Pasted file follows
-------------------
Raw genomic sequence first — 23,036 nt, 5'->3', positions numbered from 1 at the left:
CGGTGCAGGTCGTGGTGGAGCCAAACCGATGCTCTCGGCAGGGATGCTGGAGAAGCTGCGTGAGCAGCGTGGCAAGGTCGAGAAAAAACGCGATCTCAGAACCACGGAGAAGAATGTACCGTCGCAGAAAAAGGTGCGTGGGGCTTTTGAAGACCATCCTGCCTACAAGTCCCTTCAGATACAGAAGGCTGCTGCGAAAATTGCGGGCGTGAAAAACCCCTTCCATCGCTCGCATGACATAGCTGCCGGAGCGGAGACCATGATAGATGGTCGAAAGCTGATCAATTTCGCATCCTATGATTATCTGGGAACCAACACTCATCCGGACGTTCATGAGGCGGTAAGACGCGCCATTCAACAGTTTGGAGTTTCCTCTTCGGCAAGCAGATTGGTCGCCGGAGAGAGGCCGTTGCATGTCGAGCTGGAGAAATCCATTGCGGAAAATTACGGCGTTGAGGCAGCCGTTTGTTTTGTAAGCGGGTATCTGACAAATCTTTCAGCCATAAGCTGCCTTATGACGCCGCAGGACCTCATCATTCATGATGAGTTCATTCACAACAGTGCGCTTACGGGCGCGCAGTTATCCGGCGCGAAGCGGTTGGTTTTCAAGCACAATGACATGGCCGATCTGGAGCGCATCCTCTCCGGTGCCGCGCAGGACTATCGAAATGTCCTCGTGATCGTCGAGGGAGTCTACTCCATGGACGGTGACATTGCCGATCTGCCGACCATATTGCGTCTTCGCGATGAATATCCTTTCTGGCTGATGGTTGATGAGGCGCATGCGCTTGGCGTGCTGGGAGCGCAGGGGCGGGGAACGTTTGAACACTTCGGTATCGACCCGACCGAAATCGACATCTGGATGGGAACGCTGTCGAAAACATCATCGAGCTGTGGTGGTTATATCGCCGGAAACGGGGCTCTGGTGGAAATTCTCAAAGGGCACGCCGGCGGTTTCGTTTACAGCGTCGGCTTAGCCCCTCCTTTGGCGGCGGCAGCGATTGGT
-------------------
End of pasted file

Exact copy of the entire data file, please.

Raw genomic sequence first — 23,036 nt, 5'->3', positions numbered from 1 at the left:
CGGTGCAGGTCGTGGTGGAGCCAAACCGATGCTCTCGGCAGGGATGCTGGAGAAGCTGCGTGAGCAGCGTGGCAAGGTCGAGAAAAAACGCGATCTCAGAACCACGGAGAAGAATGTACCGTCGCAGAAAAAGGTGCGTGGGGCTTTTGAAGACCATCCTGCCTACAAGTCCCTTCAGATACAGAAGGCTGCTGCGAAAATTGCGGGCGTGAAAAACCCCTTCCATCGCTCGCATGACATAGCTGCCGGAGCGGAGACCATGATAGATGGTCGAAAGCTGATCAATTTCGCATCCTATGATTATCTGGGAACCAACACTCATCCGGACGTTCATGAGGCGGTAAGACGCGCCATTCAACAGTTTGGAGTTTCCTCTTCGGCAAGCAGATTGGTCGCCGGAGAGAGGCCGTTGCATGTCGAGCTGGAGAAATCCATTGCGGAAAATTACGGCGTTGAGGCAGCCGTTTGTTTTGTAAGCGGGTATCTGACAAATCTTTCAGCCATAAGCTGCCTTATGACGCCGCAGGACCTCATCATTCATGATGAGTTCATTCACAACAGTGCGCTTACGGGCGCGCAGTTATCCGGCGCGAAGCGGTTGGTTTTCAAGCACAATGACATGGCCGATCTGGAGCGCATCCTCTCCGGTGCCGCGCAGGACTATCGAAATGTCCTCGTGATCGTCGAGGGAGTCTACTCCATGGACGGTGACATTGCCGATCTGCCGACCATATTGCGTCTTCGCGATGAATATCCTTTCTGGCTGATGGTTGATGAGGCGCATGCGCTTGGCGTGCTGGGAGCGCAGGGGCGGGGAACGTTTGAACACTTCGGTATCGACCCGACCGAAATCGACATCTGGATGGGAACGCTGTCGAAAACATCATCGAGCTGTGGTGGTTATATCGCCGGAAACGGGGCTCTGGTGGAAATTCTCAAAGGGCACGCCGGCGGTTTCGTTTACAGCGTCGGCTTAGCCCCTCCTTTGGCGGCGGCAGCGATTGGT